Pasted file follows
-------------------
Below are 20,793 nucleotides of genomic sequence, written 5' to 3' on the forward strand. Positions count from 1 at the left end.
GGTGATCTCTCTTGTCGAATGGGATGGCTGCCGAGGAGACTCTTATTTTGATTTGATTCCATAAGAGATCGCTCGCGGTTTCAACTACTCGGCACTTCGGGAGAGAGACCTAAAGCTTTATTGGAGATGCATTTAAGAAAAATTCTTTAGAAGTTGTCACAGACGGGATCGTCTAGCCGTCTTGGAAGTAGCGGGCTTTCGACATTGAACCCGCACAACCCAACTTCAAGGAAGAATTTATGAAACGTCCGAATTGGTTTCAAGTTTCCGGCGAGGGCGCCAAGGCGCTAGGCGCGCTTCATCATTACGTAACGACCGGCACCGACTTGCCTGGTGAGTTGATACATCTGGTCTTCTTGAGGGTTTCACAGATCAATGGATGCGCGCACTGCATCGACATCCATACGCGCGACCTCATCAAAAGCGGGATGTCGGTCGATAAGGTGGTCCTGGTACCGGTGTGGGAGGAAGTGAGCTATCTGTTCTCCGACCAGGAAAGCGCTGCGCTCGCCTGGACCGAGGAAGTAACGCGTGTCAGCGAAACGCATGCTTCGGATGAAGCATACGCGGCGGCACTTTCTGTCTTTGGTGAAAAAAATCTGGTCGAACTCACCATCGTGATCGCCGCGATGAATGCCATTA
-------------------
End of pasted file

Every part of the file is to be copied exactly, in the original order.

Below are 20,793 nucleotides of genomic sequence, written 5' to 3' on the forward strand. Positions count from 1 at the left end.
GGTGATCTCTCTTGTCGAATGGGATGGCTGCCGAGGAGACTCTTATTTTGATTTGATTCCATAAGAGATCGCTCGCGGTTTCAACTACTCGGCACTTCGGGAGAGAGACCTAAAGCTTTATTGGAGATGCATTTAAGAAAAATTCTTTAGAAGTTGTCACAGACGGGATCGTCTAGCCGTCTTGGAAGTAGCGGGCTTTCGACATTGAACCCGCACAACCCAACTTCAAGGAAGAATTTATGAAACGTCCGAATTGGTTTCAAGTTTCCGGCGAGGGCGCCAAGGCGCTAGGCGCGCTTCATCATTACGTAACGACCGGCACCGACTTGCCTGGTGAGTTGATACATCTGGTCTTCTTGAGGGTTTCACAGATCAATGGATGCGCGCACTGCATCGACATCCATACGCGCGACCTCATCAAAAGCGGGATGTCGGTCGATAAGGTGGTCCTGGTACCGGTGTGGGAGGAAGTGAGCTATCTGTTCTCCGACCAGGAAAGCGCTGCGCTCGCCTGGACCGAGGAAGTAACGCGTGTCAGCGAAACGCATGCTTCGGATGAAGCATACGCGGCGGCACTTTCTGTCTTTGGTGAAAAAAATCTGGTCGAACTCACCATCGTGATCGCCGCGATGAATGCCATTA